Securing the network

There was no Y2K bug to keep IT staff in the office on the eve of this new year, but there are some things that network administrators should be on the look out for in 2001, according to analysts. There are threats out there, they warn, and although they might not have the same level of doom felt by the potential of Y2K, that does not mean they should be ignored.

One of the threats that analysts predict will have a great impact in 2001 is something that was seen in the first quarter of last year.

John Pescatore, research director of network security at Stamford, Conn.-based Gartner Group, said he believes there will definitely be some more big denial-of-service attacks. He explained that there will be two kinds seen: the distributed denial-of-service (DDoS) attacks like the ones seen last year, and attacks against domain name systems (DNS).

“Both of these things…are things that we have known have vulnerabilities for quite some time, but it’s only very occasionally that anybody exploits them,” Pescatore said. “I think that next year we’re going to see that happen in a big way with some high-visibility attacks.”

Chris Byrnes, vice-president with the META Group in San Diego, agreed with Pescatore.

“The hacker community is gearing up for a series of attacks 10 to a thousand times worse (than last year),” he said. “There are huge numbers of the slave systems being planted out there, where they infect a computer with the ability to launch denial of service – they’re ready to pull the trigger on it.”

Byrnes noted the attacks were being looked at as potentially occurring last month or this month, but for some reason it appears as if the timeframe has been pushed back.

“We’re not sure why – the hacker community has backed off a little bit. They’re waiting for some trigger event we don’t understand. But when it happens, it’s going to be extremely nasty. We may even see the Internet crash,” he said.

So what’s a network manager to do? Pescatore suggested they should pressure their ISPs and telecom providers to strengthen their infrastructure against those types of attacks when renewing contracts. They should ask their providers what type of protection they are being offered, and be aware of the measures those providers are taking.

Trojan horse viruses will be another threat network administrators can anticipate seeing more of, according to META Group’s Byrnes.

“The poster child here (for Trojans) is Microsoft,” he said. “What’s happened is that every organization in the world has put in virtual private connections to their employees’ homes because it’s cheap and easy. The Trojan authors have figured out how to make use of that. So for every home connection into a corporate network, we have a potential security opening and as Microsoft proved, that can be pretty bad.”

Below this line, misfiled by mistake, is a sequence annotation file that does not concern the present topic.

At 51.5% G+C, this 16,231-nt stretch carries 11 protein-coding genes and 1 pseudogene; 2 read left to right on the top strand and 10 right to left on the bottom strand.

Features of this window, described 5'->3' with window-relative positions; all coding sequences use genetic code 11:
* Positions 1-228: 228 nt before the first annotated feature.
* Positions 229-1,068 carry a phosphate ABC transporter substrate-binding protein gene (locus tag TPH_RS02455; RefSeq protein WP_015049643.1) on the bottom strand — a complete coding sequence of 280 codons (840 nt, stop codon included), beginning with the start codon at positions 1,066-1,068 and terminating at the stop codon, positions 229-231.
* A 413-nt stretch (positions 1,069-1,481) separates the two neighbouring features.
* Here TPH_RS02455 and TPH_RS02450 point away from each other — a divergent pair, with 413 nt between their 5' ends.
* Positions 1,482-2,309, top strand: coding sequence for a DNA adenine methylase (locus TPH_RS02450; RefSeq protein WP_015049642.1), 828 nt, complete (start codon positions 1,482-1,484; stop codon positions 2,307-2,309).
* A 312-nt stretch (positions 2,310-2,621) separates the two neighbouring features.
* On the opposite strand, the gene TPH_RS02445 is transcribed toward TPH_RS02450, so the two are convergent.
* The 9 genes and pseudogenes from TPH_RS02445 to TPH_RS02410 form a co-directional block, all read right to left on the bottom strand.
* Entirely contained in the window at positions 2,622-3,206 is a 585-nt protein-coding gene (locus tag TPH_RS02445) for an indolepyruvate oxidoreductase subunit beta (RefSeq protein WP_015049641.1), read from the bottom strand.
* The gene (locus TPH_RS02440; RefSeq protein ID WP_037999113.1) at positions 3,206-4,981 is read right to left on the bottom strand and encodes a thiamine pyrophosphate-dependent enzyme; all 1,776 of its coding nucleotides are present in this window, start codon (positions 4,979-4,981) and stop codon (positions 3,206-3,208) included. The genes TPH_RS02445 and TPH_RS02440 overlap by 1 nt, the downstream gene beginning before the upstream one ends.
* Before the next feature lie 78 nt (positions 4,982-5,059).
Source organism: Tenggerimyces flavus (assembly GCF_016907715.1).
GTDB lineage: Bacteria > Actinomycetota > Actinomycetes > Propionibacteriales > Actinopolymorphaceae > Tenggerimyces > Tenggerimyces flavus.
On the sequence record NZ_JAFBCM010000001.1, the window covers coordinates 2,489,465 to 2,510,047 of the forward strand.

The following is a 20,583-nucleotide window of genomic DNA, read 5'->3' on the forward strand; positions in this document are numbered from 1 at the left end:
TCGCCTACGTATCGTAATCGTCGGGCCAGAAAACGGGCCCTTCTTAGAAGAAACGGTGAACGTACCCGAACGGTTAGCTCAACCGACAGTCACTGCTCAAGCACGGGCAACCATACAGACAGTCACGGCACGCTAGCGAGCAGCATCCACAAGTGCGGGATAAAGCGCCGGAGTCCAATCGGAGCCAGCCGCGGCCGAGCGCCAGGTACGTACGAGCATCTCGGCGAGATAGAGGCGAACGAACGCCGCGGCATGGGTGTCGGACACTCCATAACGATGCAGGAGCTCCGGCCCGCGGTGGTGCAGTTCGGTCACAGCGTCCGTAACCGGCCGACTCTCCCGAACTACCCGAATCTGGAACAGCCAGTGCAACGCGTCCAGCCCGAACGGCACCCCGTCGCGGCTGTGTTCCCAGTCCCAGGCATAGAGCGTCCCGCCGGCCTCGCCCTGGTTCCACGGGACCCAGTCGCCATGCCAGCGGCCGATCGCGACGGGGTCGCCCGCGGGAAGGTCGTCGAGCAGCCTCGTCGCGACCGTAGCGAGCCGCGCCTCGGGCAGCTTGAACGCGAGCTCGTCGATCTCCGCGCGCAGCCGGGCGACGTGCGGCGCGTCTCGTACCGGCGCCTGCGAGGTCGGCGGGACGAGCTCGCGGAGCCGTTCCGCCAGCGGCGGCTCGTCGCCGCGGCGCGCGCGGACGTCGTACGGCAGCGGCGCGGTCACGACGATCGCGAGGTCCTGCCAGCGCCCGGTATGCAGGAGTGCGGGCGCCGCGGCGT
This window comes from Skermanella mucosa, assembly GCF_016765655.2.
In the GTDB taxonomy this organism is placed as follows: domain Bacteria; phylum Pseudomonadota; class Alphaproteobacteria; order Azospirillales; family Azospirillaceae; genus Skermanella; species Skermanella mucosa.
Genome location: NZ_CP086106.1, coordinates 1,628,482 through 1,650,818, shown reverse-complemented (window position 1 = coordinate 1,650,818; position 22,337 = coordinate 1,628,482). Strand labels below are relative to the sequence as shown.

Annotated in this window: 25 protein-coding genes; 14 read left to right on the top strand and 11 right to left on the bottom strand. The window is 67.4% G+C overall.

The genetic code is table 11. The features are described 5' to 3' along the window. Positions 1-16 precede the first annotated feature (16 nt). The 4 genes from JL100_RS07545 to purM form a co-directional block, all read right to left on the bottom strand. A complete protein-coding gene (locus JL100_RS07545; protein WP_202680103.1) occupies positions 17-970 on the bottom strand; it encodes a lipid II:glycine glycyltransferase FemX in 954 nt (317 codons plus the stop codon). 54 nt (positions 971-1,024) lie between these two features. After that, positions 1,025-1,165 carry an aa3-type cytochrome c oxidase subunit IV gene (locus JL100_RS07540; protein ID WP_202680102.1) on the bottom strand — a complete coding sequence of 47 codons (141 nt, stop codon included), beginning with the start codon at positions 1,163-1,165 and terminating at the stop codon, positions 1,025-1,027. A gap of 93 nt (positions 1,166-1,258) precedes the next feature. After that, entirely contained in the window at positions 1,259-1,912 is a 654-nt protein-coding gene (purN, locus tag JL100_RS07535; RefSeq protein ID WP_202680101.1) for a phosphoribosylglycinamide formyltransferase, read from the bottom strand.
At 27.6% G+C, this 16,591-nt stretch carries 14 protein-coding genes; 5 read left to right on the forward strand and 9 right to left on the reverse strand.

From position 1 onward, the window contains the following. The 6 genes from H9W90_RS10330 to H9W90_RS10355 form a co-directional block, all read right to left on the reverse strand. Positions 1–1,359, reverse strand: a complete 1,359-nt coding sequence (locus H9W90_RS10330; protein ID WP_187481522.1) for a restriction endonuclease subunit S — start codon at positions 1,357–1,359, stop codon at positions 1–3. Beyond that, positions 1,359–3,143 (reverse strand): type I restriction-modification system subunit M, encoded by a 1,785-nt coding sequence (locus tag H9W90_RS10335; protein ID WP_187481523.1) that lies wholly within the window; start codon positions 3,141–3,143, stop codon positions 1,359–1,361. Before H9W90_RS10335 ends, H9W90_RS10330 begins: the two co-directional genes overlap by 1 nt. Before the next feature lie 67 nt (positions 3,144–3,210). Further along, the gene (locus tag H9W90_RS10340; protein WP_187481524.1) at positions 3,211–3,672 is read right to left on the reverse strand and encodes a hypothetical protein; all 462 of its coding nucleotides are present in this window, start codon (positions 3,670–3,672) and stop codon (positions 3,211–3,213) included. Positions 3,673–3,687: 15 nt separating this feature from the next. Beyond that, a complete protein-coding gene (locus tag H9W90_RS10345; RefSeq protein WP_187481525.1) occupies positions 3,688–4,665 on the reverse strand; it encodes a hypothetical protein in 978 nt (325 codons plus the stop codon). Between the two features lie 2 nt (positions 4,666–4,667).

Because of the anticipated rise in these virus attacks, Byrnes stressed that everyone with a VPN connection should implement a personal firewall. In fact, he said that is the imperative technology in which enterprises should be investing.

Gartner Group’s Pescatore cited three other technologies that he sees getting more widespread attention from enterprises this year.

“I think remote access virtual private networks…that’s going to be a biggie. Web server security products – kind of intrusion prevention versus intrusion detection – that’s going to be a major deal,” he said. “And the final one is secure sockets layer (SSL) acceleration.”

He explained that when people start using their Web servers for e-commerce, and start to use encryption on the Web server, they find it slows things to a crawl, so they discover a need to add acceleration software.

“Right now we’re seeing that growing very rapidly, along with load balancing,” he added.

Another thing for network administrators to consider is compliance with privacy regulations, according to Byrnes. He suggested getting a head start on complying with the regulations, instead of waiting until the last minute.

“The Canadian government has passed some fairly extreme privacy regulations. While it only affects a few industries right now, it will affect all of them within four years, and it’s going to take some companies more than two years to come into compliance.”

Byrnes was referring to Canada’s Personal Information Protection and Electronic Documents Act – otherwise known as Bill C-56 – which went into effect on Jan. 1. The law requires companies that collect personal data to offer certain guarantees regarding how their information is collected and used.

For example, a company will require consent from people before it can collect their data, and will require consent before it can do anything with it. The law also requires that these companies appoint someone to be responsible for their privacy conduct.

The law will initially apply only to some federally regulated businesses, including telecommunications firms, banks, airlines and broadcasting organizations. But in four years, almost all businesses will be affected.

Looking ahead at security trends, Canadian enterprises will be jumping on board the services bandwagon, according to IDC Canada’s Dan McLean, a research manger with the firm in Toronto. That is where he said research indicates companies will be spending their dollars.

“I would think that in the year ahead, you’re going to see a lot of Canadian companies looking to take advantage of some of those security consulting services, in order for them to really get a handle on what it is they should actually be doing,” he explained. “They’ll do that to get an idea as to what approach they should be taking, and what they should be implementing.”

Security services in general will have a fairly significant uptake in the following year, he said.

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Jim Love, Chief Content Officer, IT World Canada

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